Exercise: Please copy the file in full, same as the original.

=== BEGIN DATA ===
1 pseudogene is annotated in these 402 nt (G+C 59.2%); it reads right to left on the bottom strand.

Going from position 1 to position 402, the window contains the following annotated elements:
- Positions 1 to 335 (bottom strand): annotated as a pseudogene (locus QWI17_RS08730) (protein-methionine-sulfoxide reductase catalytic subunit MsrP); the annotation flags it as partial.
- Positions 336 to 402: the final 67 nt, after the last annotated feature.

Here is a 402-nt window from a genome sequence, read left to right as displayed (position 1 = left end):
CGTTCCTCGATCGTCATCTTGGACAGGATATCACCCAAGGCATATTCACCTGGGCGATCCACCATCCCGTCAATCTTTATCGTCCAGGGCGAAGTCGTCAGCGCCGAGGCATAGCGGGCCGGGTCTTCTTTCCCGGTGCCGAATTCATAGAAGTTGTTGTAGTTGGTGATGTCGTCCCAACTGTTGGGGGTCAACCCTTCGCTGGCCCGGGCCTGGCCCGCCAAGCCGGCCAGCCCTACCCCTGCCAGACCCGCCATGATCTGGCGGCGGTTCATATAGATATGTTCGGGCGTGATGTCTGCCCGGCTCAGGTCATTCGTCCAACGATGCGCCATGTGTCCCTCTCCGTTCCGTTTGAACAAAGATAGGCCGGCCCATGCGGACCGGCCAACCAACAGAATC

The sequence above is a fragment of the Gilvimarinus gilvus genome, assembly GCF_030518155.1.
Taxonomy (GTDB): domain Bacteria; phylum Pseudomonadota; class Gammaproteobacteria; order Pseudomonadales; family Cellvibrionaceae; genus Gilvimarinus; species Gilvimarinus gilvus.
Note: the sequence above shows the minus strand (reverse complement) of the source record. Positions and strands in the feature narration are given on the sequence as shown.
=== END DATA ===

1 pseudogene is annotated in these 402 nt (G+C 59.2%); it reads right to left on the bottom strand.

Going from position 1 to position 402, the window contains the following annotated elements:
- Positions 1 to 335 (bottom strand): annotated as a pseudogene (locus QWI17_RS08730) (protein-methionine-sulfoxide reductase catalytic subunit MsrP); the annotation flags it as partial.
- Positions 336 to 402: the final 67 nt, after the last annotated feature.

Here is a 402-nt window from a genome sequence, read left to right as displayed (position 1 = left end):
CGTTCCTCGATCGTCATCTTGGACAGGATATCACCCAAGGCATATTCACCTGGGCGATCCACCATCCCGTCAATCTTTATCGTCCAGGGCGAAGTCGTCAGCGCCGAGGCATAGCGGGCCGGGTCTTCTTTCCCGGTGCCGAATTCATAGAAGTTGTTGTAGTTGGTGATGTCGTCCCAACTGTTGGGGGTCAACCCTTCGCTGGCCCGGGCCTGGCCCGCCAAGCCGGCCAGCCCTACCCCTGCCAGACCCGCCATGATCTGGCGGCGGTTCATATAGATATGTTCGGGCGTGATGTCTGCCCGGCTCAGGTCATTCGTCCAACGATGCGCCATGTGTCCCTCTCCGTTCCGTTTGAACAAAGATAGGCCGGCCCATGCGGACCGGCCAACCAACAGAATC

The sequence above is a fragment of the Gilvimarinus gilvus genome, assembly GCF_030518155.1.
Taxonomy (GTDB): domain Bacteria; phylum Pseudomonadota; class Gammaproteobacteria; order Pseudomonadales; family Cellvibrionaceae; genus Gilvimarinus; species Gilvimarinus gilvus.
Note: the sequence above shows the minus strand (reverse complement) of the source record. Positions and strands in the feature narration are given on the sequence as shown.